• Sweating
  • Trouble breathing
  • Nausea or vomiting
  • Coughing or wheezing
  • An overwhelming sense of anxiety

Sleep disturbances, weakness, extreme shortness of breath, indigestion, body aches or discomfort in the back or upper body, a general feeling of being unwell are some atypical heart attack symptoms in females that can occur with or without chest discomfort. Recognizing these early symptoms and seeking immediate medical attention is crucial to save a person’s life.

How can one reduce risk of heart attack?

Adopting a healthier lifestyle is the most effective way to prevent having a heart attack. Lifestyle changes you can make to help prevent a heart attack are:

  • Eat a healthy diet
  • Quit smoking
  • Limit alcohol
  • Control your blood pressure
  • Control your cholesterol and triglyceride levels
  • Maintain a healthy weight
  • Manage diabetes
  • Manage stress
  • Get regular exercise
  • Get enough sleep

Treatment of heart attack

Diagnosis and treatment of heart attack might be complex and different depending on which type of heart blockage you’ve had. A complete blockage means you’ve had an ST elevation myocardial infarction (STEMI) and a partial blockage means you’ve had a non-ST elevation myocardial infarction (NSTEMI).Treatments differ for STEMI versus NSTEMI, although there can be some overlap.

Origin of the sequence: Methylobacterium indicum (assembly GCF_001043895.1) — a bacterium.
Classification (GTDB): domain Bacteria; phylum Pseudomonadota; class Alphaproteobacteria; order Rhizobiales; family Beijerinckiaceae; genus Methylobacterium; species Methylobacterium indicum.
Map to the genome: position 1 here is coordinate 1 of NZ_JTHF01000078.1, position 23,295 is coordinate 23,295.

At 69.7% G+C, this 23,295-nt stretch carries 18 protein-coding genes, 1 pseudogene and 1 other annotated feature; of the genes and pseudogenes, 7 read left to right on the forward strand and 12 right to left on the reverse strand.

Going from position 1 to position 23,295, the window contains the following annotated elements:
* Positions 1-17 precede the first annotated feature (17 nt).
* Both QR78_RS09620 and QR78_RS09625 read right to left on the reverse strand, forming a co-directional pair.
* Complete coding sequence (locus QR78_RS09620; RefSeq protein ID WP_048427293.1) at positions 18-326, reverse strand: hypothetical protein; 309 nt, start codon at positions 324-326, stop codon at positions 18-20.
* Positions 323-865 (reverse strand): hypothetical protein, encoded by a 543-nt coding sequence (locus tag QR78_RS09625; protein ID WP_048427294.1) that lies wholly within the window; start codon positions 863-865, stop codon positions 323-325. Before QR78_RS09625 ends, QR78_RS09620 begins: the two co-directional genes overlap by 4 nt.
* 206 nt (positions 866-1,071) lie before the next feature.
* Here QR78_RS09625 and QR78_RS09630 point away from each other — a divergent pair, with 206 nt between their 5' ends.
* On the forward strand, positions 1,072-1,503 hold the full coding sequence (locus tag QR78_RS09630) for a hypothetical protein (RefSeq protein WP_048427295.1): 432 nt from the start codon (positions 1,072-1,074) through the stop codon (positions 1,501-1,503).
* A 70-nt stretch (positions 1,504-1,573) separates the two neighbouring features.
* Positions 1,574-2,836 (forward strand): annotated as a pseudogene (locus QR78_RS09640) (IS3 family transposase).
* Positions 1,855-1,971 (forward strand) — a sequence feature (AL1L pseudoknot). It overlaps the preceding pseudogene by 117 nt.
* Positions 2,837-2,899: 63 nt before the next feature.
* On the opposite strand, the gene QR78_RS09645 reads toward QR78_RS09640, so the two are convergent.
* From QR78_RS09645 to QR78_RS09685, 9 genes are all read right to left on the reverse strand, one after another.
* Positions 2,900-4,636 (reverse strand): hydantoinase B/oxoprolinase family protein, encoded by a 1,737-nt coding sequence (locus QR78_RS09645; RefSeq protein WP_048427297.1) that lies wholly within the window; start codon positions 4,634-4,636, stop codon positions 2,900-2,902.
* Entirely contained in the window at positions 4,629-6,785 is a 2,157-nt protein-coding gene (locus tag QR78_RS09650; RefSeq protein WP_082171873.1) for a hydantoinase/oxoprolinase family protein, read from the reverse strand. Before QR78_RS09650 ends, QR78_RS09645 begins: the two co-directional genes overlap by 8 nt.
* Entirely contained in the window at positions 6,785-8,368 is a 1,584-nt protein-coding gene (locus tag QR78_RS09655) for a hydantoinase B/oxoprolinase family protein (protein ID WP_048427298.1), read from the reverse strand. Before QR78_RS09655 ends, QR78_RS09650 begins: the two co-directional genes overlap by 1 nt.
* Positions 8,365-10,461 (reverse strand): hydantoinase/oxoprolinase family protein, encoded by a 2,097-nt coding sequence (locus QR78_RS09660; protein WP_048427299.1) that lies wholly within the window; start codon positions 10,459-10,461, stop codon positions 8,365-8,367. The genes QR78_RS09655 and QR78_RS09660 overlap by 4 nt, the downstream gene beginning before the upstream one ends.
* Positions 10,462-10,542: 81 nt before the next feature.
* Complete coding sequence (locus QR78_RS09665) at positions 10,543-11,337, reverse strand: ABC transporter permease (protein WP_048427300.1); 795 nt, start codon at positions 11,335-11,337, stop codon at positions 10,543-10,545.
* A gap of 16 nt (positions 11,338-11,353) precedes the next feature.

If you have a STEMI, the most serious form of heart attack, get immediate medical assessment and treatment. It is important to get prompt treatment, to unblock your coronary arteries restoring blood flow to part of the heart muscle and minimizing the heart muscle damage. Treatment may involve different techniques like use of clot-dissolving drugs (thrombolysis), coronary angioplasty (percutaneous coronary intervention) or a bypass surgery depending on when your symptoms started and how soon you can access the treatment. Coronary angiography is done first to assess your suitability for coronary angioplasty.

Coronary angioplasty and stenting: In this procedure, also known as percutaneous coronary intervention (PCI), doctors guide a long, thin tube with a sausage-shape balloon at the end (catheter) through an artery in your groin or arm to a blocked artery in your heart. Once the catheter is in position, the balloon is inflated to open a blocked coronary artery and restore blood flow. A flexible metal mesh stent almost always is inserted into the artery to help keep it open afterwards.

You may also be given blood-thinning medicines, such as low-dose aspirin, to prevent further clots from forming. You may need to continue taking these medicines for some time after angioplasty. In some cases, coronary angioplasty may not be technically possible. In such circumstances, coronary artery bypass surgery may be considered as an alternative operation.